EMC – Sometimes the header gets more attention than the footer

Technical document writing can be hard. You can see that from the dead documents I’ve got sitting in my Articles section that haven’t been updated in forever. It’s also been a little while since I’ve poked fun at an innocent typo / template SNAFU in a document from EMC. I’ve been immersed in some RecoverPoint release notes in preparation for an upcoming design and thought this one was too good to let slide.

RP_Notes

Anyway, you can find that in EMC’s very useful “EMC® RecoverPoint Deploying VNX and CLARiiON Arrays and Splitter Technical Notes”, P/N 300-012-305, REV 06, June, 2014. I think I love it because it’s exactly the kind of silly thing I do in my documents. Incidentally, if you need some solid design info, this document is an extremely handy starting point. Just ignore that spot where they spelt initiator wrong though.

EMC – Go home Unisphere, you’re drunk

Mat forwarded this one through to me this morning. Seems one of his CX4s is feeling a bit odd :)

unisphere

OT – Thank you

Just a quick post to say thanks to the (literally) dozens of people who’ve visited the blog over the last 5 years – without you I would have less page views.

EMC – CLARiiON Support Staff are Supportive, Funny.

I made a boo boo about a year ago. I was defragmenting a RAID Group and unbound a LUN after the defrag had commenced. The LUN wasn’t in use, but the array has had issues with my behaviour ever since.

Clearly, I’m a bad person. My colleague was sick and tired of looking at the Error, and was hoping Support could make it go away. Here’s how the WebEx chat went (I’ve evidently changed the names):

from EMC Support to All Participants:

can you tell me, on which of these clariion box you received the alert?

from Long Suffering Colleague to All Participants:

I’m not recieving an alert … the array is showing a fault

from Long Suffering Colleague to All Participants:

that I would like to get rid of

from EMC Support to All Participants:

on box CKM12341234567

from Long Suffering Colleague to All Participants:

yup

from EMC Support to All Participants:

give me 2 mins

from EMC Support to All Participants:

iam sorry Long Suffering but we cant remove it

from EMC Support to All Participants:

it is Functioning as designed

from Long Suffering Colleague to All Participants:

ever? what … this alert have been here for months

from EMC Support to All Participants:

this is an event on the box

from EMC Support to All Participants:

every time a poll happens , the event will be logged

from Long Suffering Colleague to All Participants:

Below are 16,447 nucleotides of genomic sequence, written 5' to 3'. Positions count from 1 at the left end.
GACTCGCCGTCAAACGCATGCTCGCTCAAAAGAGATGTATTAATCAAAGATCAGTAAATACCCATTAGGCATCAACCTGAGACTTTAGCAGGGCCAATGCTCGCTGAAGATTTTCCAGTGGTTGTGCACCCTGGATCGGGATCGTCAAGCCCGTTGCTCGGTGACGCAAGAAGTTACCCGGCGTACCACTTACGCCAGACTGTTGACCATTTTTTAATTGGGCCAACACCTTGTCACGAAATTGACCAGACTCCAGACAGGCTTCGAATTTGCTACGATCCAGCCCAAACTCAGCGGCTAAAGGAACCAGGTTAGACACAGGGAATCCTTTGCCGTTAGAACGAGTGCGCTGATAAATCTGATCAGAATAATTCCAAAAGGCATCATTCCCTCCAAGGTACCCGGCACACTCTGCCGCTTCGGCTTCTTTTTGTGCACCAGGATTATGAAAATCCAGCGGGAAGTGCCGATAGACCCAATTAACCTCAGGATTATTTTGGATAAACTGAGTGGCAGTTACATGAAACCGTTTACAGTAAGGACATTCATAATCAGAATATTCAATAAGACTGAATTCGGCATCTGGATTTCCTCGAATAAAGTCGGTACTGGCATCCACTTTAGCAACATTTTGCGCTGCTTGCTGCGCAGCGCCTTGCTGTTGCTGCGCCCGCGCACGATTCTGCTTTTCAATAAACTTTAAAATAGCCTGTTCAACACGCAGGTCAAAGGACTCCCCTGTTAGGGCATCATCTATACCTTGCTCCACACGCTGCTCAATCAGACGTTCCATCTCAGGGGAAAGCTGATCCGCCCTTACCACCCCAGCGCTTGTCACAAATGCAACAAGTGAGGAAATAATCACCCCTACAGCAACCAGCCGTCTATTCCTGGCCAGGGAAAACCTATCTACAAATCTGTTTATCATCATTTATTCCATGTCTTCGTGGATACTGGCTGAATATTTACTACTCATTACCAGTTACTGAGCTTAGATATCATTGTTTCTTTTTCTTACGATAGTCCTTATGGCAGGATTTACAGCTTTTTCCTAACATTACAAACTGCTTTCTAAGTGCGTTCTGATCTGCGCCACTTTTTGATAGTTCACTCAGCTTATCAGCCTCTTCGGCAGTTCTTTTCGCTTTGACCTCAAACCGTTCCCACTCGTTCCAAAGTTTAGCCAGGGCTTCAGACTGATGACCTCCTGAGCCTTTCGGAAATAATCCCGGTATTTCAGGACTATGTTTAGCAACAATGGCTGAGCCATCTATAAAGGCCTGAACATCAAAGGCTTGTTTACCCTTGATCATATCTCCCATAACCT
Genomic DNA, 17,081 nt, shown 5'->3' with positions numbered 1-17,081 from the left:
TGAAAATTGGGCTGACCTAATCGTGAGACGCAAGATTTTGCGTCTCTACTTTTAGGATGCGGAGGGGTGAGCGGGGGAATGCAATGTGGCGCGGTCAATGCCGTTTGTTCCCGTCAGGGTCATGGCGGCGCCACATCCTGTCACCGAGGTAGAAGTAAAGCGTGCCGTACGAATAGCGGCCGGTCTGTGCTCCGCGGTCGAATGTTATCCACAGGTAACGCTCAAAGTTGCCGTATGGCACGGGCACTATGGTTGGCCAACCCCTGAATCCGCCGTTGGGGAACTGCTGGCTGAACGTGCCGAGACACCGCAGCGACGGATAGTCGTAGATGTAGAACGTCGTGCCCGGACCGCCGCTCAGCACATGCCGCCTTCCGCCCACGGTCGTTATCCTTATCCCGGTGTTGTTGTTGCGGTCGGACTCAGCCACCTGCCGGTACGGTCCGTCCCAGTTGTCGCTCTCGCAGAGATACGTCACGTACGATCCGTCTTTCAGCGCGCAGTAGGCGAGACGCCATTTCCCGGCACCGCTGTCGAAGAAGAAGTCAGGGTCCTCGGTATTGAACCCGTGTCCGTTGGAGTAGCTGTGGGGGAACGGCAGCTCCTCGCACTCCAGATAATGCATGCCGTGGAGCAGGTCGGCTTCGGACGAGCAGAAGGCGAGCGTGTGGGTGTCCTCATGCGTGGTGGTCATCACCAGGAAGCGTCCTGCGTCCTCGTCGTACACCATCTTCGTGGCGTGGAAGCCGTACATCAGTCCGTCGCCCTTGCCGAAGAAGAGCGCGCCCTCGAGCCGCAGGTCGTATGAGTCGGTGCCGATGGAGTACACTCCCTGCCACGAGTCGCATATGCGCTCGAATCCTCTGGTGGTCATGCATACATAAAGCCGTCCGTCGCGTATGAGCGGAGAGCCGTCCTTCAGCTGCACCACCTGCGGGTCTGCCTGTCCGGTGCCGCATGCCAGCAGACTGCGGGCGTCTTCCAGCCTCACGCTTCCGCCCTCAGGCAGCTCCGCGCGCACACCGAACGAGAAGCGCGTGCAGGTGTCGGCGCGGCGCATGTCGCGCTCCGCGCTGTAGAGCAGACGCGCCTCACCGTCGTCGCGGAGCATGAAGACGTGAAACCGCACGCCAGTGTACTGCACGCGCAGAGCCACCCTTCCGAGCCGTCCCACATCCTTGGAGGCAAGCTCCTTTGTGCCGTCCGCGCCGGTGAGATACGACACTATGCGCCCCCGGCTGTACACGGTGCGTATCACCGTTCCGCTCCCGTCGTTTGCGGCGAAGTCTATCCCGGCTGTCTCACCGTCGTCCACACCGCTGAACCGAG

so how do we get rid of the error

from EMC Support to All Participants:

in future flare releases we might be able to remove it but for now..we just need to ignore this

from Long Suffering Colleague to All Participants:

right … ok … thanks for your help

from EMC Support to All Participants:

thanks for your time

from EMC Support to All Participants:

so can we close the ticket ?

from Long Suffering Colleague to All Participants:

sure

from EMC Support to All Participants:

thanks…you have a nice day ahead…!

from Long Suffering Colleague to All Participants:

thanks

from EMC Support to All Participants:

goodbye

OT – Some of us are trying to work on a Friday afternoon

Our SOE says no.

VMware – Some old school support

We had a network connectivity issue on one of our remote hosts at work the other day and Ops asked for my help. It turned out to be a cabling issue following a cyclone up north. I think the picture speaks for itself. Oh yeah, rocking with the MUI once again.

HTPC – HDMI audio

HTPC audio over HDMI – why does it have to suck so much? I’ve learnt a lot about the limitations of PC-based entertainment systems in the last few weeks. And I hope to deliver a series of scathing posts that outline my failures along the way. A lot of this you can put to down to a learning experience (I’ve not built a PC for quite a few years) and my stubbornness regarding the use of Windows XP instead of Windows 7. But I’ll get to that at some stage.

On my HTPC I’m running Windows XP Pro SP3, a dual-core Intel chip, MSI mobo with onboard RealTek audio, 2GB RAM and an AMD/ATI 4350 video card with VGA, DVI and HDMI. I’m using the really quite excellent XBMC as the media player. In and of itself this is fine. I have it hooked up to a Sony STR-DG910 7.1 receiver which then passes the video on to a Sony projector.

So, the cool thing is that you can run audio through the graphics card (one cable to the receiver), if you load up the ATI HDMI audio driver. There’s a few things to note though.

If you find that you’re only getting stereo output even though you’ve adjusted the speaker settings in the XP sound control panel, chances are your receiver is passing audio through to your projector or TV. It is then telling the receiver that it can only do stereo. And so the receiver then tells your PC the same thing and it adjusts accordingly. You’ll need to dig through the receiver’s setup and stop it from passing audio on to the display device. Becuase you’re speakers are hooked up to the receiver, right?